Microsoft Threat intelligence identifies Midnight Blizzard (previously tracked as NOBELIUM) as a highly targeted social engineering attack.
The attacker uses compromised Microsoft 365 tenants owned by small businesses to create new domains that appear as technical support entities.
Using new domains from compromised tenants, Midnight Blizzard leverages Microsoft Teams messages to steal credentials.
It targets organizations, engaging users and eliciting approval of multifactor authentication (MFA) prompts.
This campaign has affected fewer than 40 unique global organizations, said Microsoft.
The targeted organizations likely indicate espionage objectives by Midnight Blizzard.
Microsoft has identified customers who have been targeted and compromised. They have provided instructions to these customers on how to secure their environments.
A group known as Midnight Blizzard (NOBELIUM), originating from Russia, poses a threat to various entities such as governments, diplomatic organizations, non-government organizations (NGOs), and IT service providers located in the US and Europe.
Phishing Attack Targeting Teams user
Midnight Blizzard utilizes credential theft techniques to get into targeted environments.
Since at least late May 2023, the attack pattern has been identified as a subset of credential attacks.
For Example, authentication spear-phishing, password spray, brute force, etc
The actor uses previously compromised Microsoft 365 tenants owned by small businesses to host and launch their social engineering attack.
The attacker renames the tenant, adds security-themed or product name-themed keywords to create a new subdomain, then adds a new user associated with the domain to send outgoing messages to the targeted tenant.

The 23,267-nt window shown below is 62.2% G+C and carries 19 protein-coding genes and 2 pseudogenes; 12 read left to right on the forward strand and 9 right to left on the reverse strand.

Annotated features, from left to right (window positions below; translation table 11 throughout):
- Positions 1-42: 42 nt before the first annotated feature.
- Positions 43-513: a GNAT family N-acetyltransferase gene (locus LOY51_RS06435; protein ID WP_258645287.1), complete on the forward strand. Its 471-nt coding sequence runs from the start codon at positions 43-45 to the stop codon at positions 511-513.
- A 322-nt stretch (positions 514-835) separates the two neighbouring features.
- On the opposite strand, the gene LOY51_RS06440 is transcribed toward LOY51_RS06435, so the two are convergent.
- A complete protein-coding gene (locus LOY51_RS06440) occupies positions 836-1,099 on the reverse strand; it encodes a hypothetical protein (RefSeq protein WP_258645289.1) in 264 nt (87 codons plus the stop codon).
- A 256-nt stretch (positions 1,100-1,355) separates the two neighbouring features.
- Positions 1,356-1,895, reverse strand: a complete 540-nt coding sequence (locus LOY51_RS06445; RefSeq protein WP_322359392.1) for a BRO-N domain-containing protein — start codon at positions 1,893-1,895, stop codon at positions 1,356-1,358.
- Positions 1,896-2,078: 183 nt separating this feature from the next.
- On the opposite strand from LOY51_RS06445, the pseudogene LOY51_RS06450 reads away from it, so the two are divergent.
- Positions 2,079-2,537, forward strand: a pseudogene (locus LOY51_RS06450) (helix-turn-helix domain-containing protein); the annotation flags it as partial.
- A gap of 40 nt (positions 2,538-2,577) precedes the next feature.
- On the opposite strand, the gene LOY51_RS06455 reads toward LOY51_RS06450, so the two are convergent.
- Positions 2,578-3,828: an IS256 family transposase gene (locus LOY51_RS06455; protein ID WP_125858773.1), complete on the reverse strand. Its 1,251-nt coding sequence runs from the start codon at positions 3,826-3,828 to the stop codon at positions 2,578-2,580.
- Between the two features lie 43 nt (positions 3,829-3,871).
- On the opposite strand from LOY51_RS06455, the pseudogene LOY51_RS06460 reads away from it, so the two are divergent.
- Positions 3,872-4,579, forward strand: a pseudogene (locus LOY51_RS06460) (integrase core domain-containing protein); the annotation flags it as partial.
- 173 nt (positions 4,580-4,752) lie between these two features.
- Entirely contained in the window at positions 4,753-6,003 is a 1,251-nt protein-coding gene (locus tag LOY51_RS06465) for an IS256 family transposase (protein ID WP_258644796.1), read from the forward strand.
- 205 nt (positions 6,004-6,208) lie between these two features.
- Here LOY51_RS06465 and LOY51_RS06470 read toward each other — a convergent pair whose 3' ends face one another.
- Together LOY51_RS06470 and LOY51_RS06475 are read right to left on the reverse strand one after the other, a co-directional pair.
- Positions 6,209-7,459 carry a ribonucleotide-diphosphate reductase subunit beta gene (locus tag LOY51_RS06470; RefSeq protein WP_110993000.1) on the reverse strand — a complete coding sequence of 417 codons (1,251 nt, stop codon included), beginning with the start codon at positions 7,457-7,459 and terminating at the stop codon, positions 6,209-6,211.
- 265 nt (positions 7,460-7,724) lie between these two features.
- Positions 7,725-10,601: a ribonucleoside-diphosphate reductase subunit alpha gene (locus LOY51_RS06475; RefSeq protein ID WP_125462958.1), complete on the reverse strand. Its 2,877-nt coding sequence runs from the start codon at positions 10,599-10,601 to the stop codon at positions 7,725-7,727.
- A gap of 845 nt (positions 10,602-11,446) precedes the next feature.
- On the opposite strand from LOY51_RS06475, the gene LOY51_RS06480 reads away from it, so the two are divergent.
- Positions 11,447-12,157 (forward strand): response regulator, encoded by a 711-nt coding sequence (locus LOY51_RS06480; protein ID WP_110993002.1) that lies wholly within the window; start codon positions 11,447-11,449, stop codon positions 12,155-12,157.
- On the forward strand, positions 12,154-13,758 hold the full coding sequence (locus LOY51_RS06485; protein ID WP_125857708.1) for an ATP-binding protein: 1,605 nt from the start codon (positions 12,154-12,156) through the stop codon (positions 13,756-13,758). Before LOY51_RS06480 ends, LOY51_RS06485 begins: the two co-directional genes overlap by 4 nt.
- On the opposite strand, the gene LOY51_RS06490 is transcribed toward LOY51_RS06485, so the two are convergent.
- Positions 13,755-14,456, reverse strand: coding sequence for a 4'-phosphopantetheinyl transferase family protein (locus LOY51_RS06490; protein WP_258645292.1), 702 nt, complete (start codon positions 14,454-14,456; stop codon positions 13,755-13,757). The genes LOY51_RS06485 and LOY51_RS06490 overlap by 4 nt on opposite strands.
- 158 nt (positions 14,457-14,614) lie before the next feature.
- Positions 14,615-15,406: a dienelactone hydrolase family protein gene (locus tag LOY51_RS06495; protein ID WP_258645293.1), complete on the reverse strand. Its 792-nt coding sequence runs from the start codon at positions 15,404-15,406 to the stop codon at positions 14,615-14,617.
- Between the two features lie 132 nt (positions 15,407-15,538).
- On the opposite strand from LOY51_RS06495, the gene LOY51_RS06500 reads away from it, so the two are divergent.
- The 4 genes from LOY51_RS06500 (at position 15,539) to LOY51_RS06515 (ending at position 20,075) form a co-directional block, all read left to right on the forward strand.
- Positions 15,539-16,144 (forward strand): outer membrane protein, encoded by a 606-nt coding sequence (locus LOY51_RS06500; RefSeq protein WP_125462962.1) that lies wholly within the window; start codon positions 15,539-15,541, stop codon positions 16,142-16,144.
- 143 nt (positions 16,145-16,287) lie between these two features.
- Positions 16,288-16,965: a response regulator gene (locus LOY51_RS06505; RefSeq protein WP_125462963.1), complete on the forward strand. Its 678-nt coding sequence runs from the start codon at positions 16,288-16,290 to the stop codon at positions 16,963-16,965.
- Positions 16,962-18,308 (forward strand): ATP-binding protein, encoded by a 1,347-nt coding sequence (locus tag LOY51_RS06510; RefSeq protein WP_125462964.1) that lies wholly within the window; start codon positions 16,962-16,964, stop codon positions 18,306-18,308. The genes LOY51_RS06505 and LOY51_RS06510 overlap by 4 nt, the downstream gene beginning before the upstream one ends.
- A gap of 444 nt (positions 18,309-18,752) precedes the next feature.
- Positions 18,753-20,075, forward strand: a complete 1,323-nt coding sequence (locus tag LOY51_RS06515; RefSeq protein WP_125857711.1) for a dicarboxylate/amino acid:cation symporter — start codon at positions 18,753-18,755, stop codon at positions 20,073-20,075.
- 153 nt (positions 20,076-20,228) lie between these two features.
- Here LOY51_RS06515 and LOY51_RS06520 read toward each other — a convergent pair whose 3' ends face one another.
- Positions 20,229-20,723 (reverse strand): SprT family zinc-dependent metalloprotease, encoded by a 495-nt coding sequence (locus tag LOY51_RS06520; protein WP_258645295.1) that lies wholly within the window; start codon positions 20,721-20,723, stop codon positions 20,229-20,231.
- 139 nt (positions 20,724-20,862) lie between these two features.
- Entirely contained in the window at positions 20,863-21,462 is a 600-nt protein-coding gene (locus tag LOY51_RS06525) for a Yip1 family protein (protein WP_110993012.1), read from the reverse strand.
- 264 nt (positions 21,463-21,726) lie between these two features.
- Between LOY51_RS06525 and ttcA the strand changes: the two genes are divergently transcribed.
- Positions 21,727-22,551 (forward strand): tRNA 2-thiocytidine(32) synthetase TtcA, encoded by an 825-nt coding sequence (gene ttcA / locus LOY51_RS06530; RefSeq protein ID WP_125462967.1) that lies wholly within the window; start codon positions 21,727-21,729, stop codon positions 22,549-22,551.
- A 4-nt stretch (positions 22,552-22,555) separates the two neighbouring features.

Midnight Blizzard targets the user with valid account credentials or users with passwordless authentication configured.
In both scenarios, the user has to enter a code during authentication on the Microsoft Authenticator mobile app.
Attackers impersonate Microsoft Support
The targeted user may receive a Microsoft Teams request from an external user pretending to be a technical support or security team.
When the user accepts the message request, he/she receives a Microsoft Teams message from the attacker to enter a code into the Microsoft Authenticator mobile app.
If the user performs the steps, then the attacker gains access to the user’s Microsoft 365 account and proceeds to conduct post-compromise activity, which involves information theft from the compromised Microsoft 365 tenant.
In some cases, the attacker adds a device to the organization via Microsoft Entra ID (formerly Azure Active Directory), likely an attempt to circumvent conditional access policies configured to restrict access to specific resources to managed devices only.
Microsoft recommends several mitigations to reduce the risk of this threat
As with any social engineering lures, Microsoft encourages organizations to reinforce security best practices to all users and reinforce that.
Any authentication requests not initiated by the user should be treated as malicious.